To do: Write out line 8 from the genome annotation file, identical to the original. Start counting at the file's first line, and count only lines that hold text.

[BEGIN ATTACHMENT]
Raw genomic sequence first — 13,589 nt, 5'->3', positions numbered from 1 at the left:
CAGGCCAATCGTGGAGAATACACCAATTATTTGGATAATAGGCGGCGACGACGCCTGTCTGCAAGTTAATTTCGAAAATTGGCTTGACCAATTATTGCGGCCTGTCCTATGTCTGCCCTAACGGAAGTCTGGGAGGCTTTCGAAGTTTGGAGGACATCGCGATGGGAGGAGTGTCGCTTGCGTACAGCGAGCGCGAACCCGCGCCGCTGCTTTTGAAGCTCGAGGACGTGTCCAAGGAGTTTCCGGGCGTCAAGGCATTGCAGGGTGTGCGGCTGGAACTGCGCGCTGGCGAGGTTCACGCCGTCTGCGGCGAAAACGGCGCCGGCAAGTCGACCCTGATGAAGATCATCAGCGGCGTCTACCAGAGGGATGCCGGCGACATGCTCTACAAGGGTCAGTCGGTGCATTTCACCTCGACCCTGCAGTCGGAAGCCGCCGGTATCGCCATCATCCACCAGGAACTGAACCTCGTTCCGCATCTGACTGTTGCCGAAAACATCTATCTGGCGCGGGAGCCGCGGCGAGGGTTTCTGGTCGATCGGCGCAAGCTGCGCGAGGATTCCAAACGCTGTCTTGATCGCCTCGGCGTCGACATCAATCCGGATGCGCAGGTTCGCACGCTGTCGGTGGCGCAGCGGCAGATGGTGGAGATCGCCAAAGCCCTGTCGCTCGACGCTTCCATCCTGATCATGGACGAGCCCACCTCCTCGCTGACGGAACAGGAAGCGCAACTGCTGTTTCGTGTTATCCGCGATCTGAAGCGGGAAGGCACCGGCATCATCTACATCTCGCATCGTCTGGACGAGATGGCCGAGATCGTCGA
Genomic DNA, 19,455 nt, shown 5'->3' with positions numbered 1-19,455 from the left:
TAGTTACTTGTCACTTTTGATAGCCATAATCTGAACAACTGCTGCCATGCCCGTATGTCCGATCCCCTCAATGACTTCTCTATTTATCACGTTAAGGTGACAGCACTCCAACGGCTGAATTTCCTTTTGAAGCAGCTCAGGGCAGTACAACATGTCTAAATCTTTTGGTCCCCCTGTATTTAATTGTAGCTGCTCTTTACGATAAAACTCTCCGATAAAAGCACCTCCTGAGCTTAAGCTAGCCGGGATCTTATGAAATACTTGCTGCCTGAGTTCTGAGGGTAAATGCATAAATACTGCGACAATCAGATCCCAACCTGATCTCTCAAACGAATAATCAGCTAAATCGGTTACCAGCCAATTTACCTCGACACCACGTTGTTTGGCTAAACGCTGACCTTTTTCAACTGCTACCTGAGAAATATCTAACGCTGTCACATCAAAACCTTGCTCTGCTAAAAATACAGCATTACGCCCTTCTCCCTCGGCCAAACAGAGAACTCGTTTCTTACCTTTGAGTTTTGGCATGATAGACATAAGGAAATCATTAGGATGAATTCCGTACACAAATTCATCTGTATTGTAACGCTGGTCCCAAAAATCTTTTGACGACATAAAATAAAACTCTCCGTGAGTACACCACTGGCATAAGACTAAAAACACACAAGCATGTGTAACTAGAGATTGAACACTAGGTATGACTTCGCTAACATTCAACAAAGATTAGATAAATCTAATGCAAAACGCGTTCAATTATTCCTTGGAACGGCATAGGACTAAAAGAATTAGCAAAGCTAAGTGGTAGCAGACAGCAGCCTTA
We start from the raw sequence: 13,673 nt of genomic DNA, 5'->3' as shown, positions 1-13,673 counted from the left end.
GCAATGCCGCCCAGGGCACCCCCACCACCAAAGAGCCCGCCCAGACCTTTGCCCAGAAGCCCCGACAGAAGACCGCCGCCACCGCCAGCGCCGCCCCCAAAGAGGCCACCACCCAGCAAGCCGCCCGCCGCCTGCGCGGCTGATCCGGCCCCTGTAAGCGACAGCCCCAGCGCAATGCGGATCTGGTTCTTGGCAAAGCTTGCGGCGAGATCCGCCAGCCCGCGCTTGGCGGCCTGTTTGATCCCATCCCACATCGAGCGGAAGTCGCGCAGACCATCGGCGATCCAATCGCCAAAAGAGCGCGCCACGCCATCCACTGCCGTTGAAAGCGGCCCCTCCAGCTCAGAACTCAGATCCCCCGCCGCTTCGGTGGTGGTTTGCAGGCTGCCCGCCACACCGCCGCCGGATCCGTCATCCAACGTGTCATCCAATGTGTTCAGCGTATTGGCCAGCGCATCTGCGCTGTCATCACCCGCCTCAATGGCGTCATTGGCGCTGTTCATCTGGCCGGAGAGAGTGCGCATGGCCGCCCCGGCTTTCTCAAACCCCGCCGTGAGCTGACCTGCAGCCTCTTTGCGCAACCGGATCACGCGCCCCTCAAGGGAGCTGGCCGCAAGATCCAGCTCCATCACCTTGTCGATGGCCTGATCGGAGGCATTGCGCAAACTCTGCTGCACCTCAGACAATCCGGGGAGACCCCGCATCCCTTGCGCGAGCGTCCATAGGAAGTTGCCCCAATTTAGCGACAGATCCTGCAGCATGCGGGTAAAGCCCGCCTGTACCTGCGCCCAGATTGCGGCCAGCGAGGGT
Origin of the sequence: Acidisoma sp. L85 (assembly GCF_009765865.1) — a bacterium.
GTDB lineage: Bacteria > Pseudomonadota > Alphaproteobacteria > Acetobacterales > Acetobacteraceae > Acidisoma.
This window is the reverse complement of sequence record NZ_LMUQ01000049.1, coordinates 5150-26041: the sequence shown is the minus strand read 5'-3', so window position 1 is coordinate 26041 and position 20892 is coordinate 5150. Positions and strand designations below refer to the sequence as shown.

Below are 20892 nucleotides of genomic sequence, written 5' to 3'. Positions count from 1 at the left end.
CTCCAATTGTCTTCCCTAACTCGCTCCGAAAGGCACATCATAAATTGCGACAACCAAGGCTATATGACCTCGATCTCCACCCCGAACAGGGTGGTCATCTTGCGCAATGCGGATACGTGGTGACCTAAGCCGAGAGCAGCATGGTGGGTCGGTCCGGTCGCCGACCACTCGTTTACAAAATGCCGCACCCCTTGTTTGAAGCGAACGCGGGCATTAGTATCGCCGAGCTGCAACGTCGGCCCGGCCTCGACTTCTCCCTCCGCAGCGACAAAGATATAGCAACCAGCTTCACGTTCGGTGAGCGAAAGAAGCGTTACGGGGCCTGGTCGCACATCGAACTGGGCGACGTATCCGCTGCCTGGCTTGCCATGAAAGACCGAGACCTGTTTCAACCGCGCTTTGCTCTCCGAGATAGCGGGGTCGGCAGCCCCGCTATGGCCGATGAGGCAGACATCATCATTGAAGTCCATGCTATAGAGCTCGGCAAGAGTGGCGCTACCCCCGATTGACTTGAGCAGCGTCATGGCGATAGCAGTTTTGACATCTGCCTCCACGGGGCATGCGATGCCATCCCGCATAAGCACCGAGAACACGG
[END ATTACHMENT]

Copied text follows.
GTDB lineage: Bacteria > Pseudomonadota > Alphaproteobacteria > Acetobacterales > Acetobacteraceae > Acidisoma.